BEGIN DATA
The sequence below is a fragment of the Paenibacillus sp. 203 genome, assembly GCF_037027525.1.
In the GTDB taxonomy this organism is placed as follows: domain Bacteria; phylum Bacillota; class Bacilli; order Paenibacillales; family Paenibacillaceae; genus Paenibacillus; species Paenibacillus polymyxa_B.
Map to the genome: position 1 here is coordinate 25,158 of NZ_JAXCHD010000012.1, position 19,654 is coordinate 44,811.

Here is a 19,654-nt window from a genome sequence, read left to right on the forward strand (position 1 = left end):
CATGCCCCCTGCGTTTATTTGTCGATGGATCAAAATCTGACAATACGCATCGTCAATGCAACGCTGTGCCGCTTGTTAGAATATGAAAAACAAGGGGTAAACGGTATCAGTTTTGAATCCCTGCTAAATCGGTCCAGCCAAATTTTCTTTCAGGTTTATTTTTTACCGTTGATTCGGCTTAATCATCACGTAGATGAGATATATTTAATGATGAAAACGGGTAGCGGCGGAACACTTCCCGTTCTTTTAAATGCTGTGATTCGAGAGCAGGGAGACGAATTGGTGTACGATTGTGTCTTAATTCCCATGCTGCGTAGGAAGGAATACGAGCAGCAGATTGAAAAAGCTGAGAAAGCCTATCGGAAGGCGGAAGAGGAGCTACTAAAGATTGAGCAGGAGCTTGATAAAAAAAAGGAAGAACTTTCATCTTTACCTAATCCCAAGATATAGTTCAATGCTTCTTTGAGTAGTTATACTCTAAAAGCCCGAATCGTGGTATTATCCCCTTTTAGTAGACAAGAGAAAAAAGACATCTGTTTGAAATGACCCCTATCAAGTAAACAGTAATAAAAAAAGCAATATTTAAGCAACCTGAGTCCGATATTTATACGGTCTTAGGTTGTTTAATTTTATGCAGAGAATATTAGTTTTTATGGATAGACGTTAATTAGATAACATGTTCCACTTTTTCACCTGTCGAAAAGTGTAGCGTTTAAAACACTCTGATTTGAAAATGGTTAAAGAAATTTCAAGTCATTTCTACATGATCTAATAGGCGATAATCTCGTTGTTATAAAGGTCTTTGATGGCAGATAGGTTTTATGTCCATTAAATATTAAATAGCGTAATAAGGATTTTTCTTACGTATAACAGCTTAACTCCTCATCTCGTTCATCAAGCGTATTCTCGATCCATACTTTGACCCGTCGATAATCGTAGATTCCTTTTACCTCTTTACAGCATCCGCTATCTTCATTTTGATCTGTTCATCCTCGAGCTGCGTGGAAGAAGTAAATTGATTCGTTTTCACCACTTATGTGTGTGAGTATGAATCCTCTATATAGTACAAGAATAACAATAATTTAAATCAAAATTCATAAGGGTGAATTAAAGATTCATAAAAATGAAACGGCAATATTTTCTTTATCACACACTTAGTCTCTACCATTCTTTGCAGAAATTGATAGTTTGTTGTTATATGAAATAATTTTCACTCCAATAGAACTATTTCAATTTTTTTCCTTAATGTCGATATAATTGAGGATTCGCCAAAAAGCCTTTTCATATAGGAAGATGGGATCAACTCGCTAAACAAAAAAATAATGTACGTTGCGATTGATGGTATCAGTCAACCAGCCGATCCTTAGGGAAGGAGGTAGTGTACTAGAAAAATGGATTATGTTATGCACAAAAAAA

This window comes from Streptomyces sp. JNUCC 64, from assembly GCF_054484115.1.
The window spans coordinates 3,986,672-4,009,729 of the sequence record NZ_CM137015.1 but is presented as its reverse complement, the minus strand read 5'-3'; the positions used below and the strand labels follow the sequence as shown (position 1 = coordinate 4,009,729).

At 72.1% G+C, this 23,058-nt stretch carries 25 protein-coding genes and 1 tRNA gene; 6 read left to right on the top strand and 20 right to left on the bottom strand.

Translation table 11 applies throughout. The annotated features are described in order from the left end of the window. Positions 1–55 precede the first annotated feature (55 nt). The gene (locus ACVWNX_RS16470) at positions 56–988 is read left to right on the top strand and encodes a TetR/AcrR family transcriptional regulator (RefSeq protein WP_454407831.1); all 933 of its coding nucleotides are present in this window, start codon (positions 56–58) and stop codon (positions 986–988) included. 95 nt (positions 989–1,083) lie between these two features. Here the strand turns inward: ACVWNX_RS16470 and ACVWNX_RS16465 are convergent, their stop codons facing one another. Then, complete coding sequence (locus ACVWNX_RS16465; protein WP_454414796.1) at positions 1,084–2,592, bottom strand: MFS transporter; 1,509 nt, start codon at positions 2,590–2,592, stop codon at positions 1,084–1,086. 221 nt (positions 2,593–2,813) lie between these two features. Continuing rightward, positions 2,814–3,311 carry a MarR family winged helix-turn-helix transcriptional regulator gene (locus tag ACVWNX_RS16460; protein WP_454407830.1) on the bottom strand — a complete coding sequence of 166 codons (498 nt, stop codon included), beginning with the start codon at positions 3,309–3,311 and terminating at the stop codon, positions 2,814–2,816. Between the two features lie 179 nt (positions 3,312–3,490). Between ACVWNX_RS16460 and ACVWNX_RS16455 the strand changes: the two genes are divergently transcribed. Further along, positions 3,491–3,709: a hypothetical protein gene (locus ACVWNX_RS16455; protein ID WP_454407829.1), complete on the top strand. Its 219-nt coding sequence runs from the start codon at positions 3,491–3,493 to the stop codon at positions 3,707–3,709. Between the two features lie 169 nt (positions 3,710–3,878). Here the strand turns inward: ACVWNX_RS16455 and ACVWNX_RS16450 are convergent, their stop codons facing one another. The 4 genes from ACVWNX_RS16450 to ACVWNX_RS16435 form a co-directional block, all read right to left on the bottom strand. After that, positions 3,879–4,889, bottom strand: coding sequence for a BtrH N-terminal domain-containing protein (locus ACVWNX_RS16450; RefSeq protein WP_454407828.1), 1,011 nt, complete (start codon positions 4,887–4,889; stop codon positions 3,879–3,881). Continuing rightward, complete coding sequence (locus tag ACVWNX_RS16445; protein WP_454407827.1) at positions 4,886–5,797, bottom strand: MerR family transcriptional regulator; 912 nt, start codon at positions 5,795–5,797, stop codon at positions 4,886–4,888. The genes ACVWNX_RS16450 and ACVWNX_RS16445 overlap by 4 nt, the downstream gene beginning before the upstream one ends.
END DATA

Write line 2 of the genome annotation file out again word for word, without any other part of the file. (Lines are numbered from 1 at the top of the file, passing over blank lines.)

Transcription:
In the GTDB taxonomy this organism is placed as follows: domain Bacteria; phylum Bacillota; class Bacilli; order Paenibacillales; family Paenibacillaceae; genus Paenibacillus; species Paenibacillus polymyxa_B.